Chrysler seeks $2.5M utility deposit from Duke Energy Indiana

Back to TopCommentsE-mailPrintBookmark and Share

Chrysler Group, the maker of Chrysler, Dodge and Jeep vehicles, appears not to be of sufficient financial caliber for Duke Energy Indiana, which allegedly won’t refund a $2.5 million security deposit it collected after the automaker’s 2009 bankruptcy.

Chrysler on July 5 asked the Indiana Utility Regulatory Commission to be its avenger, requesting an investigation of the dispute and return of the seven-figure deposit—plus interest and “all appropriate penalties.”

In challenging the deposit requirement, the automaker told regulators that Duke Energy “is the only public utility in North America still holding a security deposit from Chrysler.”

Chrysler filed Chapter 11 bankruptcy reorganization in April 2009. It agreed to sell most of its assets, including its Kokomo transmission manufacturing factories, to a new entity partly owned Italy’s Fiat SpA.

As a result, Duke said it would regard Chrysler as a new customer and demanded a security deposit, according to the complaint. Chrysler refused, saying it paid its electric bills consistently and on time.

Charlotte, N.C.-based Duke assessed late penalties, and in September 2009 issued a final disconnection notice for the Kokomo facilities, Chrysler told the commission.

The following month Chrysler wired a $2.5 million deposit to the utility's Plainfield unit.

 “Duke has held and retained those funds, together with accrued interest, through the present time,” the complaint states.

Chrysler said Duke won’t budge despite numerous requests and 32 months of a “clean payment history.” The automaker sought a meeting last March with Duke’s Indiana president, Douglas Esamann, to no avail.

Duke, according to Chrysler, has said it won’t return the deposit until the automaker satisfies three criteria: 12 consecutive months of payments within terms, a Standard & Poor’s long-term credit rating of BB or better and “a determination by Duke of financial position and acceptability of risk following a review of four recent quarters of financial statements.”

Chrysler calls the requirements unreasonable and discriminatory, saying it has “enjoyed substantial success” since reorganization.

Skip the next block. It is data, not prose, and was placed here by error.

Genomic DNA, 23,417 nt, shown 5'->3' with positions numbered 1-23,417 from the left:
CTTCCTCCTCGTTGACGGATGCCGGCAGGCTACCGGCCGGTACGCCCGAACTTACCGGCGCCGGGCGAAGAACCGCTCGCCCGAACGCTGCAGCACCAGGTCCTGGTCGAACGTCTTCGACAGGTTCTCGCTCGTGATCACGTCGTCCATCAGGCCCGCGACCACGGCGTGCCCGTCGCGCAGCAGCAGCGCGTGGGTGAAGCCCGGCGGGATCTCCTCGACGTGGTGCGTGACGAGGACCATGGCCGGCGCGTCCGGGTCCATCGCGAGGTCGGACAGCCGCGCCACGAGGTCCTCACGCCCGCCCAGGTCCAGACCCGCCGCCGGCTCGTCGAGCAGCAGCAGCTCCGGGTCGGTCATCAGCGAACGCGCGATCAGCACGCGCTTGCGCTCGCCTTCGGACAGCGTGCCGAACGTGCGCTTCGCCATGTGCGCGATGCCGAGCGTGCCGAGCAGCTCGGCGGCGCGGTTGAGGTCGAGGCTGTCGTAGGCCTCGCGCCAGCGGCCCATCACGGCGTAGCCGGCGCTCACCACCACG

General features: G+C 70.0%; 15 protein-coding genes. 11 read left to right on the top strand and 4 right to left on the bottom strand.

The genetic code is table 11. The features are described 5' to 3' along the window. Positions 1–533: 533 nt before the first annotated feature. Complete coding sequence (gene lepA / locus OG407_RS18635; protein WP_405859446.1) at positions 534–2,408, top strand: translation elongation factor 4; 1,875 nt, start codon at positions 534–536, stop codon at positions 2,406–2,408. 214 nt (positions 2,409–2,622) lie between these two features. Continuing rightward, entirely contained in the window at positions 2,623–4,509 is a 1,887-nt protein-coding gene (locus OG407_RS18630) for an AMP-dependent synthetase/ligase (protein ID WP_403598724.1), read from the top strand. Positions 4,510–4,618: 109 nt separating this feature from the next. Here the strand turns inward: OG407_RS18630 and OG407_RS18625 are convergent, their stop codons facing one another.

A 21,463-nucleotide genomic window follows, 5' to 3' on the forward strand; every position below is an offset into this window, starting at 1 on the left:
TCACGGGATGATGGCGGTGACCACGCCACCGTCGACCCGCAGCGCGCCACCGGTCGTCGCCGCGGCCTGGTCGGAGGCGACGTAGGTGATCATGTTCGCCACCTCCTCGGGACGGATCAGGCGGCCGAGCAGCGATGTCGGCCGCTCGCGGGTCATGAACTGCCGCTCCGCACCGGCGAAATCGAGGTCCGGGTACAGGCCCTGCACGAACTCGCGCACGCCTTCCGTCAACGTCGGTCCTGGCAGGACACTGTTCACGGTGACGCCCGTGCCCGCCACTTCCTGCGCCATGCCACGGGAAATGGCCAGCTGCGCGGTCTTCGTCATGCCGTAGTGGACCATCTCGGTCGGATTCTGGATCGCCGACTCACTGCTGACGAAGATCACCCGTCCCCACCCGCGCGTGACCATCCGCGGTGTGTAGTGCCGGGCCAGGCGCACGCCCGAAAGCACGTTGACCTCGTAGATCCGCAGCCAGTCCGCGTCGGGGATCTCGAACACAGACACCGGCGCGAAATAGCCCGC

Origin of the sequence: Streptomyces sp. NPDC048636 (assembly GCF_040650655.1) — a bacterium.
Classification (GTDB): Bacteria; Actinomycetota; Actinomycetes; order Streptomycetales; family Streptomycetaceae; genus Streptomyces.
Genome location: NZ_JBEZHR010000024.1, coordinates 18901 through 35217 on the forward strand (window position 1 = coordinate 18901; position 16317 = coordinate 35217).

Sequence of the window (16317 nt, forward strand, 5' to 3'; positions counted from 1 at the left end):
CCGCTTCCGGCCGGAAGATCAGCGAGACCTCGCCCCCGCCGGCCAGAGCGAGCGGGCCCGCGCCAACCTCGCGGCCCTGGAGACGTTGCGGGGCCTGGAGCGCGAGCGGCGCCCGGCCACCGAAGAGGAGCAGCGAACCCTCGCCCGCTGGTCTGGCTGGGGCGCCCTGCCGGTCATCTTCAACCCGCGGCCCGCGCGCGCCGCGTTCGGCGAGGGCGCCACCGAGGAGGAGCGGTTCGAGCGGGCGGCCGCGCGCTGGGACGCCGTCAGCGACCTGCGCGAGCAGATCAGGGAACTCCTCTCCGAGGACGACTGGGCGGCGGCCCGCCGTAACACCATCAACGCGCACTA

Chrysler earned $183 million on $55 billion in sales last year. It had $9.6 billion of cash. In the first quarter of this year, Chrysler posted profit of $473 million on sales of $16.4 billion.

Since 2009, Chrysler announced two new transmission lines in Kokomo to be built for $1.3 billion.

“The economic development benefits of those investments secure some 3,500 jobs at the Kokomo facilities. Nearly 1,000 jobs have been added at the Kokomo plants since the Chapter 11” in 2009, Chrysler attorney Todd Richardson, of Indianapolis law firm Lewis & Kappes, told the commission.

Duke Energy Indiana spokesman Lew Middleton said the utility is reviewing the complaint and will file a response with the IURC.

“The company’s policy for requiring security deposits from large commercial and industrial customers is reasonable and has been applied in a non-discriminatory manner, based on an assessment of risk,” Middleton said.

Duke disagrees with Chrysler’s characterization of the dispute “and [we] look forward to providing more information to the IURC,” he added.

Included in the legal crossfire may be whether the Duke deposit policy lacks objective or ascertainable standards—whether it ultimately amounts to Duke conducting a subjective review of financial information.

Richardson points to commission orders made in 2010 involving Northern Indiana Public Service Co. and Kokomo Gas and Fuel Co. The commission found insufficient objective criteria in the deposit rules proposed by the utilities. The commission called “particularly draconian” a proposal to hold funds until an account was closed.

“The situation in which Chrysler now finds itself is exactly the ‘draconian’ predicament described by the commission in that order,” Richardson argues.

“We value all of our customers and our deposit policies are designed to minimize the overall costs to all customers,” said Duke’s Middleton.


  • Driving Customers Away?
    Somebody will invent a better mousetrap, then Duke will be out of luck. They are creating a lot of ill will which will ultimately hurt their business.
  • Would you co-sign?
    Utilties provide you a service and then ask you to pay later, which is not like most products and services. In essence, the customer is being given credit. Ask yourself, would you co-sign for Chrysler? Would you loan them money?
  • Duke
    Chrysler claim
  • Chrysler v. Duke
    I hope Chrysler can get punitive damages assessed.

Post a comment to this story

We reserve the right to remove any post that we feel is obscene, profane, vulgar, racist, sexually explicit, abusive, or hateful.